America’s Founders at College
Too many indisputable facts from American history are ignored today because they impede the direction many progressives want to move culture. For example, while they claim that the Founders were largely secularists, few today know that most of them were graduates of colleges or universities that specialized in training ministers of the Gospel.
americas-founders-at-college-1Princeton was founded in 1746, and John Witherspoon, a Gospel minister and signer of the Declaration of Independence, was the college’s president from 1768-1794. He trained scores of individuals who became national and state leaders. Princeton required that “every student shall attend worship in the college hall morning and evening.”

Yale University, founded in 1701, had Thomas Clap as its president from 1740-1766, when many of the Founders attended school there. Clap affirmed:

The original end and design of colleges was to instruct, educate, and train up persons for the work of the ministry.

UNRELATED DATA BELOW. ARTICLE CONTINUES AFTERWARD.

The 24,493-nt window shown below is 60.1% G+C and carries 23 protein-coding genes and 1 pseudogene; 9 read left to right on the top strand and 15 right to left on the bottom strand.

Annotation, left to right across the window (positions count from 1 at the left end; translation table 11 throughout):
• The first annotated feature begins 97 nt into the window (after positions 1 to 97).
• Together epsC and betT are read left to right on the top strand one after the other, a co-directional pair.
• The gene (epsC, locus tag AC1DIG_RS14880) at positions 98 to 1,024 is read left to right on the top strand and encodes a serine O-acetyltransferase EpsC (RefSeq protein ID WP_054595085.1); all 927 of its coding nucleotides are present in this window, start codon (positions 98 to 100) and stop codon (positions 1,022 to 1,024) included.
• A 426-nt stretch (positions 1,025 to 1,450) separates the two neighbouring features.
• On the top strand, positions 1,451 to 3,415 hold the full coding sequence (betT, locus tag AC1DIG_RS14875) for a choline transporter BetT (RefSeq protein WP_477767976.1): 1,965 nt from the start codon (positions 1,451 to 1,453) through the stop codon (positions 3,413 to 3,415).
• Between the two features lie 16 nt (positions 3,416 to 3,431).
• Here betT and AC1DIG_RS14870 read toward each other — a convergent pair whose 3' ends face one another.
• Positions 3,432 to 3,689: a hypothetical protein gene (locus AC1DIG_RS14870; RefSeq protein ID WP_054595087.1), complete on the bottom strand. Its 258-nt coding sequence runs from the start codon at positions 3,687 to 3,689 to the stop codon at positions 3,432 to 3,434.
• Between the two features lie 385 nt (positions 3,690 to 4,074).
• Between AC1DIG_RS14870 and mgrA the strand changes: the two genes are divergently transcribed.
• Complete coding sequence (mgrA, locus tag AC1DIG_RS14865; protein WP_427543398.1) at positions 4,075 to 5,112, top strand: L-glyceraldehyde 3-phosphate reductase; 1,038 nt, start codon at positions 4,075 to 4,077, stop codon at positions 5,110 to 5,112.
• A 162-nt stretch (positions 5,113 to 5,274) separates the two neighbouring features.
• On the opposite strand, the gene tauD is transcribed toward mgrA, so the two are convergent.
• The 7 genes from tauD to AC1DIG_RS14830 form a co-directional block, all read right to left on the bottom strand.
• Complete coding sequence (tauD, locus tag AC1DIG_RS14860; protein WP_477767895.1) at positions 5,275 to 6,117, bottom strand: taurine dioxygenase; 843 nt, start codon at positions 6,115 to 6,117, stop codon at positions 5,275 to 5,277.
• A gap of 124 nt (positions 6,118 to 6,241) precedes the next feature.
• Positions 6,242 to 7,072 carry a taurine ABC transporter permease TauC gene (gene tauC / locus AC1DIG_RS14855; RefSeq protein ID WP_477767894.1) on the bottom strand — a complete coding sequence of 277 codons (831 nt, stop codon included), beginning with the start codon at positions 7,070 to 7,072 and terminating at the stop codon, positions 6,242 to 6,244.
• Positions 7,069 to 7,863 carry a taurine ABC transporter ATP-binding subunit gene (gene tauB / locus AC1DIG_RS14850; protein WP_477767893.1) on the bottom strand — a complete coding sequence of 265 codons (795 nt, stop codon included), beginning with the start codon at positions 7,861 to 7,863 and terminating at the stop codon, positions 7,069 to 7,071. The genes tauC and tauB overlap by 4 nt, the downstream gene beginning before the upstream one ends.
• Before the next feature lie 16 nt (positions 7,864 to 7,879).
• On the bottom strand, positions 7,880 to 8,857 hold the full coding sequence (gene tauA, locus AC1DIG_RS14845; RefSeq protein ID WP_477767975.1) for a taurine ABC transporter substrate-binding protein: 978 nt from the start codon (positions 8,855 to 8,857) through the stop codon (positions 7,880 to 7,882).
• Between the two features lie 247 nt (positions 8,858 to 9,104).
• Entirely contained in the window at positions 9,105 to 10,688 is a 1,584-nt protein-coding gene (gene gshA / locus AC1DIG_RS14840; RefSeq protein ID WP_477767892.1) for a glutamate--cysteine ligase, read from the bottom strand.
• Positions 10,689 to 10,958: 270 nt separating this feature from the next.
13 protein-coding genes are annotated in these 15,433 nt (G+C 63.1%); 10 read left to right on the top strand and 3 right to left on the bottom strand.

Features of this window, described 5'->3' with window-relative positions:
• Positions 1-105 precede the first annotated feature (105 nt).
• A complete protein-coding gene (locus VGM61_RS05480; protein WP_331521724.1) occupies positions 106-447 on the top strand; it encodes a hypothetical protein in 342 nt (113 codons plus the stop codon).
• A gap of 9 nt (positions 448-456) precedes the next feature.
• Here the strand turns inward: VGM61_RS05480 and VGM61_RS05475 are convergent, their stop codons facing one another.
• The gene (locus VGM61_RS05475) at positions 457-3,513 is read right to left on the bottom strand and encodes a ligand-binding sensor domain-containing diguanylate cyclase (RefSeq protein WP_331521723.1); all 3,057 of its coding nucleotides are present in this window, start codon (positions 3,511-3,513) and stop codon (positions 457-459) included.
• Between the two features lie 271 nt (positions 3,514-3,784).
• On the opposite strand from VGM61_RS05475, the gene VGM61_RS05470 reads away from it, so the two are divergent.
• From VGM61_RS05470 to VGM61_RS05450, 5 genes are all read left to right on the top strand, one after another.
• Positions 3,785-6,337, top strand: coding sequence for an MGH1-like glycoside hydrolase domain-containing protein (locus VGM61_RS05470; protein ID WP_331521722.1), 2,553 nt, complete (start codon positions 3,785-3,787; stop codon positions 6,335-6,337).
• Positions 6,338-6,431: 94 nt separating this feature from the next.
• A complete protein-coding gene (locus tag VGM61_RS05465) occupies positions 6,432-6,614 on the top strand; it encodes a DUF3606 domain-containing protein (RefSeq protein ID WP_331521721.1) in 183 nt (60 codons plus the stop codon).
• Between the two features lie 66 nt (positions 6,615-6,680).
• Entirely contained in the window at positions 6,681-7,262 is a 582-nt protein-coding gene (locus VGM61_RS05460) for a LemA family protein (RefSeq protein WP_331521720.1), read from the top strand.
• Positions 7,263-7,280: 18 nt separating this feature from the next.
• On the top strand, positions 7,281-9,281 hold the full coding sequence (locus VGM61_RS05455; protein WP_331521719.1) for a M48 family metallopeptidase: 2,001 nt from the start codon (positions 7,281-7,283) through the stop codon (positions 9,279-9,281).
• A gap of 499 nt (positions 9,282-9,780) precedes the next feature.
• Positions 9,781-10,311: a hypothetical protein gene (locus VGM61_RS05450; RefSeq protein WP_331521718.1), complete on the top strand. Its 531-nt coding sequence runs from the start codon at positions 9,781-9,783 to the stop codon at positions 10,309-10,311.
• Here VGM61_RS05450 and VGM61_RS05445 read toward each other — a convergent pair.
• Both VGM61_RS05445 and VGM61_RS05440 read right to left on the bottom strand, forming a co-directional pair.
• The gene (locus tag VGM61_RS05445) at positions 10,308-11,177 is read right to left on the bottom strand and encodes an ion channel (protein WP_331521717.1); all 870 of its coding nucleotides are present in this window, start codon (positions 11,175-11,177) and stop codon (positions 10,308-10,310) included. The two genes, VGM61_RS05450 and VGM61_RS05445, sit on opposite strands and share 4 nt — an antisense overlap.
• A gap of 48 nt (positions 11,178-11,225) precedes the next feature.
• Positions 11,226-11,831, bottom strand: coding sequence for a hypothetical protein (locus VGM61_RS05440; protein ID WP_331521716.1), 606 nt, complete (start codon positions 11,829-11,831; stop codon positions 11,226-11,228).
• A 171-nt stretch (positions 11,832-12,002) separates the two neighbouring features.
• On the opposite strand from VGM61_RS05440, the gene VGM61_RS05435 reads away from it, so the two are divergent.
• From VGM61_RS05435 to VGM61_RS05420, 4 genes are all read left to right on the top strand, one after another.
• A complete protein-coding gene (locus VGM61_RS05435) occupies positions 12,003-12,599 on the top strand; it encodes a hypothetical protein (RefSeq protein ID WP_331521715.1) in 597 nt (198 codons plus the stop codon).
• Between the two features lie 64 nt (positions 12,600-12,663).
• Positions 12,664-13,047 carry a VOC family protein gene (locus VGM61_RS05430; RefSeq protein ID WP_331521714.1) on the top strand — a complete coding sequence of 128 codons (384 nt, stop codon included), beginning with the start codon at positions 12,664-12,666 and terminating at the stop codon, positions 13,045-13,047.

americas-founders-at-college-2Harvard University was founded in 1636. (Pictured on the right is the original 1650 Harvard incorporation charter from the WallBuilders library.) Josiah Quincy, Harvard’s president from 1829 to 1845, noted:

[T]he College was conducted as a theological institution. . . having religion for its basis and chief object.

Altogether, 29 signers of the Declaration graduated from religiously-founded universities. But to acknowledge this today would certainly contradict the common educational assertion that our Founders were largely atheists, agnostics, and deists who wanted a secular country. But those assertions are not true.

Gouverneur Morris
americas-founders-at-college-3, a signer of the Constitution and the most active member of the Constitutional Convention, openly asserted:

Religion is the only solid basis of good morals; therefore, education should teach the precepts of religion and the duties of man towards God.

In fact, he warned:

There must be religion. What that ligament is torn, society is disjointed and its members perish. . . . The most important of all lessons is the denunciation of ruin to every state that rejects the precepts of religion.

Take note, America! This is a good warning to remember today.

In Four Centuries of American Education you can find out more about the deeply religious nature of education in early America and how Bible-based public education continued literally for centuries, ending only in recently years.